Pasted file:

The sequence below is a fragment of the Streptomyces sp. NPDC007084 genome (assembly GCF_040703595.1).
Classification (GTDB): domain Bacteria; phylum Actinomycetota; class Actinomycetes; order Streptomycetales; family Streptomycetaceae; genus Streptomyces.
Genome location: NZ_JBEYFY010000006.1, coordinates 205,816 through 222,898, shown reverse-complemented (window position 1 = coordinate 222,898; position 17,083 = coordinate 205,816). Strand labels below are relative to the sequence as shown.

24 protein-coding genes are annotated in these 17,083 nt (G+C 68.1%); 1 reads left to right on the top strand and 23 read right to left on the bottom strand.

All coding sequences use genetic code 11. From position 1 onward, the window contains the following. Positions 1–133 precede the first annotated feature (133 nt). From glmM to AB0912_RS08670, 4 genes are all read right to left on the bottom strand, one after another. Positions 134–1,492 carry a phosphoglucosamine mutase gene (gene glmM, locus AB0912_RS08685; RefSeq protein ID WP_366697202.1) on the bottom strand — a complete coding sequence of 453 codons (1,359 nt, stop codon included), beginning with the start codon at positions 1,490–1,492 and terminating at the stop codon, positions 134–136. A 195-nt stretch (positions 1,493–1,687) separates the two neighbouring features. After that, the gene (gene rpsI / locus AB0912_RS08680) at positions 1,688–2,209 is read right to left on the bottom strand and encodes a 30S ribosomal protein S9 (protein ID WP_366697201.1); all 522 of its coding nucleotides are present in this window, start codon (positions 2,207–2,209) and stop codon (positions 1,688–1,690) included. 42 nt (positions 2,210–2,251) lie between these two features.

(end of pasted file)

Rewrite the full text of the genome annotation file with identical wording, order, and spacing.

The sequence below is a fragment of the Streptomyces sp. NPDC007084 genome (assembly GCF_040703595.1).
Classification (GTDB): domain Bacteria; phylum Actinomycetota; class Actinomycetes; order Streptomycetales; family Streptomycetaceae; genus Streptomyces.
Genome location: NZ_JBEYFY010000006.1, coordinates 205,816 through 222,898, shown reverse-complemented (window position 1 = coordinate 222,898; position 17,083 = coordinate 205,816). Strand labels below are relative to the sequence as shown.

24 protein-coding genes are annotated in these 17,083 nt (G+C 68.1%); 1 reads left to right on the top strand and 23 read right to left on the bottom strand.

All coding sequences use genetic code 11. From position 1 onward, the window contains the following. Positions 1–133 precede the first annotated feature (133 nt). From glmM to AB0912_RS08670, 4 genes are all read right to left on the bottom strand, one after another. Positions 134–1,492 carry a phosphoglucosamine mutase gene (gene glmM, locus AB0912_RS08685; RefSeq protein ID WP_366697202.1) on the bottom strand — a complete coding sequence of 453 codons (1,359 nt, stop codon included), beginning with the start codon at positions 1,490–1,492 and terminating at the stop codon, positions 134–136. A 195-nt stretch (positions 1,493–1,687) separates the two neighbouring features. After that, the gene (gene rpsI / locus AB0912_RS08680) at positions 1,688–2,209 is read right to left on the bottom strand and encodes a 30S ribosomal protein S9 (protein ID WP_366697201.1); all 522 of its coding nucleotides are present in this window, start codon (positions 2,207–2,209) and stop codon (positions 1,688–1,690) included. 42 nt (positions 2,210–2,251) lie between these two features.